How Do Hawaiians Make SPAM Palatable? Try This Dry Mein Recipe.
Two-time "Top Chef" finalist Sheldon Simeon shares a recipe from his new cookbook "Cook Real Hawai'i"
To help celebrate a new product and a new year, Hormel executive Jay Hormel threw a New Year’s Eve party and asked his guests to submit their most creative names for his company’s new tinned offering of pork shoulder, water, salt, sugar and sodium nitrate.
A few cocktails into the evening, New York-based actor Kenneth Daigneau was paid $100 after Hormel fell in love with his four-letter answer. The first can of SPAM rolled off the production line seven months later, in July of 1937.
Popular on the menus of restaurants in the Minnesota town of Austin when George A. Hormel founded his namesake slaughterhouse and meatpacking facility in 1891, SPAM also became a staple of Hawaiian cuisine during World War II, when tinned meats were one of a few readily available sources of protein due to the government placing wartime restrictions on local fishing, which was largely being done by Japanese-Americans.
“SPAM played into the cuisine of Hawaii because it was a necessity,” Hawaiian chef Sheldon Simeon, the author of Cook Real Hawai’i: A Cookbook (out now), tells InsideHook. “It’s something that we’ve embraced. You’ll find SPAM musubi sitting there in every single convenience store or gas station. Maybe it’s not the healthiest thing and it’s not everything, but it is a part of our culture, It was something that people ate because that’s all they had. So, we embrace it. It’s in our cupboards and it is a staple in our pantries. Eating it has just been ingrained in us. It’s a childhood favorite. I have four kids and for some reason when I’m frying SPAM, they know to get out of bed early.”
In addition to being served in the musubi that’s sold throughout the state, SPAM is available with the dry mein Simeon, a two-time finalist onTop Chef, serves at his Maui restaurant Tin Roof. Derived from the Hawaiin version of ramen known locally as saimin, dry mein was originally made famous by family-owned eatery Sam Sato’s in Happy Valley Village. Essentially ramen served with toppings and garnishes, dry mein usually comes with a cup of broth on the side for dipping, sipping or splashing the seasoned noodles that serve as the basis of the dish.
“The noodles are dressed in flavors,” Simeon says. “Sometimes they are fried or sauteed, but mostly just they’re coated in dashi with the toppings on top and served with the broth on the side. You pick and choose how much soup you want. Traditionally, it’s served with soy sauce and hot mustard. It’s particularly a Maui favorite.”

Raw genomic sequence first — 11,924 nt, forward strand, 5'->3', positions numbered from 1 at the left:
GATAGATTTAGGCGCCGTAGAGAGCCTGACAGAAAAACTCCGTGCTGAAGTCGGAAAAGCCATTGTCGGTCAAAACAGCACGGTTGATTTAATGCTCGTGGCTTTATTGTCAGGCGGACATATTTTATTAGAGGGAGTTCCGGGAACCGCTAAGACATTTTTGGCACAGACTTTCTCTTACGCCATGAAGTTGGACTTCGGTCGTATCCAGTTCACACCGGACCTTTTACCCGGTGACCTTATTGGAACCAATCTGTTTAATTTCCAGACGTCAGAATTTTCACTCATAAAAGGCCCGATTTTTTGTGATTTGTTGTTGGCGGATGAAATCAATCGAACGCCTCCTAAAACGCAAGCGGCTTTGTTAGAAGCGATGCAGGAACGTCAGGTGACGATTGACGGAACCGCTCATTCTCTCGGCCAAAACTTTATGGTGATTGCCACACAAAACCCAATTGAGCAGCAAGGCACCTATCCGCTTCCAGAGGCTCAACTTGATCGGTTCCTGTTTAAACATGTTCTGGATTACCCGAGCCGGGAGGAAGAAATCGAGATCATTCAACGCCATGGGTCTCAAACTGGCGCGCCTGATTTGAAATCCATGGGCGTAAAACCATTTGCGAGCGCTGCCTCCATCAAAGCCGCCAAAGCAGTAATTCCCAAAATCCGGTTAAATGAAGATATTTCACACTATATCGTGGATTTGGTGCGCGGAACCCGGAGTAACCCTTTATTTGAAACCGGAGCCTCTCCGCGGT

At Tin Roof, the dry mein is topped off with fried egg strips, bean sprouts, green onions and, of course, fried SPAM.
“You’ve got this chewy saimin noodle that’s packed with umami punch, saltiness from the SPAM and then a broth that is made slightly neutral, not over the top,” Simeon says. “We like the convenience of SPAM. Also, we love the saltiness of it. Cutting it into julienne strips and then frying it up …. it lends itself to be this nice salty backdrop against the noodles and the broth. We go through two cases of SPAM daily. The Costcos here in Maui have pallets stacked up. We just get it by the cases now.”
You won’t need a case, but you will need a tin of Hormel’s porky product to make Simeon’s signature dry mein.
Chef Sheldon Simeon’s Dry Mein
- 1 (12-ounce) can SPAM, julienned
- 6 tablespoons neutral oil
- 4 large eggs
- Garlic salt
- Ground white pepper
- 4 ounces (about 1 ½ cups) bean sprouts
- 1 pound fresh saimin, ramen, or chow mein noodles
- ¼ cup shoyu (soy sauce), plus more for serving
- 1 tablespoon oyster sauce
- 2 teaspoons instant dashi powder (such as HonDashi)
- 4 ounces kamaboko (fish cake), sliced
- ¼ cup thinly sliced scallions
- Chinese hot mustard, for serving
- Instant Saimin Broth (optional), for serving
- Bring a large pot of salted water to a boil over high heat.
- In a large skillet over medium-high heat, arrange the Spam in a single layer and cook until crispy and browned on all sides, about six minutes.
- Remove the Spam from the pan and set aside.
- Add three tablespoons of the oil to the pan. Crack in the eggs and fry undisturbed, until the yolks are cooked and the edges are crispy, seasoning with garlic salt and white pepper to taste. Remove the eggs to a cutting board. Once the eggs are cooled, slice into 1/2-inch-wide strips.
- Place the bean sprouts in a colander and set the colander in the sink.
- Loosen the noodles and add to the boiling water. When the water returns to a boil, the noodles should be nearly done (two to three minutes; or follow the package directions). Check the noodles by taste or touch. They should be tender but springy.
- Drain the noodles over the bean sprouts in the colander. Let both drain thoroughly.
- While the noodles are still warm, in a large bowl, whisk together the remaining three tablespoons of oil, the shoyu, oyster sauce, dashi powder and a pinch of white pepper.
- Add the noodles and bean sprouts and toss to coat with the sauce. Transfer the noodle/sprout mixture to a serving bowl or individual bowls and garnish with the Spam, sliced eggs, kamaboko, and scallions.
- Serve with a small dish of hot mustard, drizzled to taste with shoyu. If desired, serve with a cup of saimin broth.
(Recipe reprinted with permission from Cook Real Hawai’i by Sheldon Simeon and Garrett Snyder, copyright © 2021. Published by Clarkson Potter/Publishers, an imprint of Penguin Random House. Photography copyright: Kevin J. Miyazaki © 2021.)
The Secret to Great Cocktails? Find Out in The Spill.
Suggested for you